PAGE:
Bullying, Peer Harassment, and Victimization in the Schools: The Next Generation of Prevention.
Edited by Maurice J. Elias and Joseph E. Zins; published by the Haworth Press, www.haworthpress.com (Web); 205 pages; $24.95.
In Washington State alone, nearly one in three of the state's 47,000 sixth and eighth grade students are victims of bullying at least once a month. Almost 14,000 are victimized weekly. Recent studies have shown the dramatic psychological, social, and academic effects that bullying can have on students. Compared to their peers, kids who are bullied are five times more likely to be depressed. Boys are four times more likely to be suicidal, and girls are eight times more likely.
This book provides extensive documented detail on who is bullied and how it occurs. The editors validate the perception that bullying is most likely to happen to students making the transition from elementary to middle school and from middle school to high school. They also dispel the perception that the bully is a social misfit; he or she is typically popular. Also explored is how bullying varies by gender, race, and ethnic background. Such detail, as well as an abundance of source material, makes this book very interesting reading.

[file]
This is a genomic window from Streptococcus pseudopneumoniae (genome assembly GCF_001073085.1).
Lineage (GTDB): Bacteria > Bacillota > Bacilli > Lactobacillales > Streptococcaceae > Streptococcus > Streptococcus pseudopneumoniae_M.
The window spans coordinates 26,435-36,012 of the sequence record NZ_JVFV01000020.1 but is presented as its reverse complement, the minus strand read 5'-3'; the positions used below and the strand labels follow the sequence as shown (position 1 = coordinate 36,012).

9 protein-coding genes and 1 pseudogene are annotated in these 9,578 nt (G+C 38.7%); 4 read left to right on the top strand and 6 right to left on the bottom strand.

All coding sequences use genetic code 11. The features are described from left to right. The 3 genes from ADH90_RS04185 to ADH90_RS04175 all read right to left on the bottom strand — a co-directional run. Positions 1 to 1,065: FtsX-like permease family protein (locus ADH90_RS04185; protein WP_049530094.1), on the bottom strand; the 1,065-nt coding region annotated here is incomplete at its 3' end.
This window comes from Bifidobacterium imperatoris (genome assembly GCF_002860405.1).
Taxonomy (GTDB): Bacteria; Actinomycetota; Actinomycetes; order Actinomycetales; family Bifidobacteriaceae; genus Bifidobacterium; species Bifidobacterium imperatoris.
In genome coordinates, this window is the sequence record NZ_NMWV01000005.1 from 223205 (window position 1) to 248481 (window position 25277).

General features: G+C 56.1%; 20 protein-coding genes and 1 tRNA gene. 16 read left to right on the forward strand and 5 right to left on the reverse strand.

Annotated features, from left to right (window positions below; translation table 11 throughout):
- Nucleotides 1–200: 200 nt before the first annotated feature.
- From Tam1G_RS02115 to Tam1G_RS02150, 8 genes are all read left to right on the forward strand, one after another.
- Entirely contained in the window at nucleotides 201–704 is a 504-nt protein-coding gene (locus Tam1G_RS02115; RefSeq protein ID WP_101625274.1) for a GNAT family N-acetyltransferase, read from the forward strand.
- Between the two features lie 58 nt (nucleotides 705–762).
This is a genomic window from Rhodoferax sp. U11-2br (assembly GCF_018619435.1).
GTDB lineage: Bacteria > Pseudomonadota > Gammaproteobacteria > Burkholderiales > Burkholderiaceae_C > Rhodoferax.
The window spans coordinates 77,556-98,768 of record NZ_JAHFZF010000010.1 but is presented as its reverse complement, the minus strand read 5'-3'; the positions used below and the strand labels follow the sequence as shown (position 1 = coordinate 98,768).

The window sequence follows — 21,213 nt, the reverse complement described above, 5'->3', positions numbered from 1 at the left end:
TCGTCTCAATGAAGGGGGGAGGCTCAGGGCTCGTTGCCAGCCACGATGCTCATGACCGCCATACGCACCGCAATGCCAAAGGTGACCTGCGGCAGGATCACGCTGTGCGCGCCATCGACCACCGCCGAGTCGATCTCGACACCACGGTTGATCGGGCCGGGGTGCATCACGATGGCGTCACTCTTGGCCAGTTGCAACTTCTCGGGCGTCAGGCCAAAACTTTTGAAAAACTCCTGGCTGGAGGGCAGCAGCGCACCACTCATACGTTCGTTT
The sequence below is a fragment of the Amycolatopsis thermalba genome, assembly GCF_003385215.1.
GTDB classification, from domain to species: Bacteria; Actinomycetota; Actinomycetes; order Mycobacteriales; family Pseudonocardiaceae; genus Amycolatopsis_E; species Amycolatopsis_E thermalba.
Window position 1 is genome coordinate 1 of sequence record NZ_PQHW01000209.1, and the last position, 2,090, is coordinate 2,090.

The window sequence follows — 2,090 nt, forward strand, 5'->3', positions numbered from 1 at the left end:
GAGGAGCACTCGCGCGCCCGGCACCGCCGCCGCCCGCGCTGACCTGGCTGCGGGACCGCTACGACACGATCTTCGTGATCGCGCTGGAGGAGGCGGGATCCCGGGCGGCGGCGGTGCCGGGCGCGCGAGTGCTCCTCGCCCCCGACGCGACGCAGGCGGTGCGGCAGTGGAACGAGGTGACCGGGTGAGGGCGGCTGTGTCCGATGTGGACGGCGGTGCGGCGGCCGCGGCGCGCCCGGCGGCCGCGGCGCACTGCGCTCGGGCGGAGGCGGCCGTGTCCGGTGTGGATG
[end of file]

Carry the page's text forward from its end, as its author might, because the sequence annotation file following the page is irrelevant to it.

The style and tone are, however, that of a doctorate-level academic tract, and the book also is lacking in solutions. Thus, it is not a practical security guide. It is a fascinating cataloging of the problem nonetheless.
Reviewer: Fred Zagurski, CPP, CDT (Certified Document Technician), is an independent technical consultant based in Washington State, who specializes in physical security at educational facilities. He is a past member of the ASIS Council on Educational Institutions.